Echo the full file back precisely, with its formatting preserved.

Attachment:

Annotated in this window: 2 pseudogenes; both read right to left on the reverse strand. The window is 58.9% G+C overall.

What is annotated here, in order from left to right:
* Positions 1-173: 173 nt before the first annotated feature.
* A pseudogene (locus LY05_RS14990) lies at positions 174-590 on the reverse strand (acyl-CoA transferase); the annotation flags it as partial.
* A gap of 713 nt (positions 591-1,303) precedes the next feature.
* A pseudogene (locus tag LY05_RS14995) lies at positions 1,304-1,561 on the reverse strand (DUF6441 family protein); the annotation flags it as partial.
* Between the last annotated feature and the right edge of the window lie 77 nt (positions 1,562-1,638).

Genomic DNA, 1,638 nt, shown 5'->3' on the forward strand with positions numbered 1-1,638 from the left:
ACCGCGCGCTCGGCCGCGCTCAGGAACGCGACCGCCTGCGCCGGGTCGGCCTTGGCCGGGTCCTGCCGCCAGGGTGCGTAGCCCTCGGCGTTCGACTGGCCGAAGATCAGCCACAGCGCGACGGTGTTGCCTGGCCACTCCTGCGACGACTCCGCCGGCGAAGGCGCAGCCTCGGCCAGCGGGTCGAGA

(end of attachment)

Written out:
Annotated in this window: 2 pseudogenes; both read right to left on the reverse strand. The window is 58.9% G+C overall.

What is annotated here, in order from left to right:
* Positions 1-173: 173 nt before the first annotated feature.
* A pseudogene (locus LY05_RS14990) lies at positions 174-590 on the reverse strand (acyl-CoA transferase); the annotation flags it as partial.
* A gap of 713 nt (positions 591-1,303) precedes the next feature.
* A pseudogene (locus tag LY05_RS14995) lies at positions 1,304-1,561 on the reverse strand (DUF6441 family protein); the annotation flags it as partial.
* Between the last annotated feature and the right edge of the window lie 77 nt (positions 1,562-1,638).

Genomic DNA, 1,638 nt, shown 5'->3' on the forward strand with positions numbered 1-1,638 from the left:
ACCGCGCGCTCGGCCGCGCTCAGGAACGCGACCGCCTGCGCCGGGTCGGCCTTGGCCGGGTCCTGCCGCCAGGGTGCGTAGCCCTCGGCGTTCGACTGGCCGAAGATCAGCCACAGCGCGACGGTGTTGCCTGGCCACTCCTGCGACGACTCCGCCGGCGAAGGCGCAGCCTCGGCCAGCGGGTCGAGA